Independent investigators say they have been unable to corroborate stunning sexual assault allegations against first-term Denver school board member Tay Anderson. But that’s only one of the takeaways of their report released Wednesday by Denver Public Schools.
What the report does corroborate is deeply troubling in its own right — startling allegations of sexual harassment by Anderson of students. And unlike the assault allegations, which Anderson has denied, even Anderson acknowledges, in whole or in part, the harassment incidents that occurred over several years. Like other public figures called out for sexual misconduct, Anderson quibbles over the details. But the basic facts are not in dispute.
It is all so disturbing that even Anderson’s fellow school board members — shamefully mute for months as the allegations swirled — will consider formally censuring him at a meeting scheduled for today. The board issued a joint statement posted to its website on Wednesday announcing the upcoming censure vote and admonishing Anderson.
“… (T)he report reveals behavior unbecoming of a board member. As elected officials, we must hold ourselves and each other to the highest standards in carrying out the best interests of the district,” the statement reads in part. “Director Anderson’s behavior does not meet those standards.”
The statement is a departure from months of pretending, “there’s nothing to see here, folks,” and of carrying on with Anderson as if nothing had happened. Yet, it’s also a dramatic understatement of the gravity of the situation.
And a censure, if the board agrees on one, would be an insultingly inadequate response. Tay Anderson must leave office now.
His behavior was not only disgraceful and reprehensible; it was also corrupt: He abused his position for his personal gratification.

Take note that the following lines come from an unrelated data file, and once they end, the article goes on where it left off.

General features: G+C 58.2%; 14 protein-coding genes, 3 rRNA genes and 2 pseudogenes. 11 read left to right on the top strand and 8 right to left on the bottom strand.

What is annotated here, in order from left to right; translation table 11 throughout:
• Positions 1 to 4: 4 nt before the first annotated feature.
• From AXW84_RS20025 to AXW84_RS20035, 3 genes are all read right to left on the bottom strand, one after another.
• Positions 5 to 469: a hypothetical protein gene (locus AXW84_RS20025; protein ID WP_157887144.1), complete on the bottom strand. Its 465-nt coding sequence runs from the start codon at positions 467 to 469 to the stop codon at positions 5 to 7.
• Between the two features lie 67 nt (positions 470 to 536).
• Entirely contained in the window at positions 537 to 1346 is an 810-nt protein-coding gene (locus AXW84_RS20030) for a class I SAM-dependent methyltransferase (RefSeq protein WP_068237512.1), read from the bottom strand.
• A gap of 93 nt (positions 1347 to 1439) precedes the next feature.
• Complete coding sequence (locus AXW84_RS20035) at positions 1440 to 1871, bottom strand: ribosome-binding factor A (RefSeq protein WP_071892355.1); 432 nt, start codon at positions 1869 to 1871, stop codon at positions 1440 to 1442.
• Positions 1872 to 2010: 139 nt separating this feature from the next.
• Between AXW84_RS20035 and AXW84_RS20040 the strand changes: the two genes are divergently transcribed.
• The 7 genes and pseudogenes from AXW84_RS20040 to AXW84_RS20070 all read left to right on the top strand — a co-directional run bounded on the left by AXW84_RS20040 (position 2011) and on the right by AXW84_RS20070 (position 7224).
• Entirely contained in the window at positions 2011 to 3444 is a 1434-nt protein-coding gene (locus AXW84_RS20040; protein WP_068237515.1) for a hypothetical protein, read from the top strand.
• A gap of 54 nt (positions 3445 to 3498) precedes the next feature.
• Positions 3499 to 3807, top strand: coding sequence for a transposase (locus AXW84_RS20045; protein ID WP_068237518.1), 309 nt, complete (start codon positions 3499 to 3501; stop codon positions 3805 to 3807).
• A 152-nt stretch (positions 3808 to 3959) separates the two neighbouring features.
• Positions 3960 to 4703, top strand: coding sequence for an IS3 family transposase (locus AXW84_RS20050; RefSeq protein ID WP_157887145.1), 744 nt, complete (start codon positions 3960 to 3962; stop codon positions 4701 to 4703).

Every day he remains in office is a stain on the Denver Public Schools board; a slap at all students and their families, and a horrible example for the state’s largest school district to set for all the others. His continued presence on the board makes a mockery of the effort and dedication of all elected officials, faculty and staff who serve in public education across our state.
Anderson is an elected official who is supposed to serve with his peers as the ultimate guardians of our children’s welfare and safety while at school. Instead, he was trying to seduce them. It was a fundamental betrayal of his responsibility in a position of trust over minors. It only makes matters worse that some of his conduct dates to his time as a school district employee and even before that. But it is utterly outrageous he was preying on high school girls while running for, and then holding, his elected school board post.
Like the 17-year-old Douglas County high schooler he began pursuing over Snapchat while he was campaigning in 2018. As chronicled in the report, he pressed her for a sleepover at his place then hurled insults at her when she rebuffed him. The teen later told investigators, “He made me feel extremely uncomfortable and scared to go places in the case I would see him.”
Or, the 16-year-old Denver Public Schools student to whom he sent overtures via text and Facebook just last year. “Do you still stay with family or do you have your own spot?” he asked at one point — later insisting for the record he didn’t know her age at the time.
Has the board learned nothing from the #MeToo movement? Or, has it decided it simply doesn’t apply in this case? Anderson pursued vulnerable students — minors — from his position of trust. A school board is no place for a predator.
Keep in mind that parts of the investigators’ report have been redacted and have yet to be made public. That’s partly in deference to Anderson’s claim that release would “violate his privacy interests,” as the board put it in its joint statement. The district has promised to pursue the matter in court.
Keep in mind, as well, that a separate Denver police investigation of the sexual assault allegations reportedly remains underway.
Yet, even if the sexual assault allegations weren’t dogging him, Tay Anderson would be grossly unfit for his office simply on the basis of the appalling behavior that has been confirmed.
Former Democratic state Rep. Steve Lebsock of Thornton was expelled from Colorado’s House of Representatives in 2018 for sexually harassing a fellow lawmaker among others. Unlike the General Assembly, however, Colorado school boards do not appear to have the power to remove one of their own members.
Recall seems to be the only way to compel his exit, but the community shouldn’t have to go through that. Denver’s school board must speak up, not hide behind a hollow censure. His peers must demand that he step down now.
Read the full, 96-page report at https://bit.ly/3EscrNq.
The Gazette Editorial Board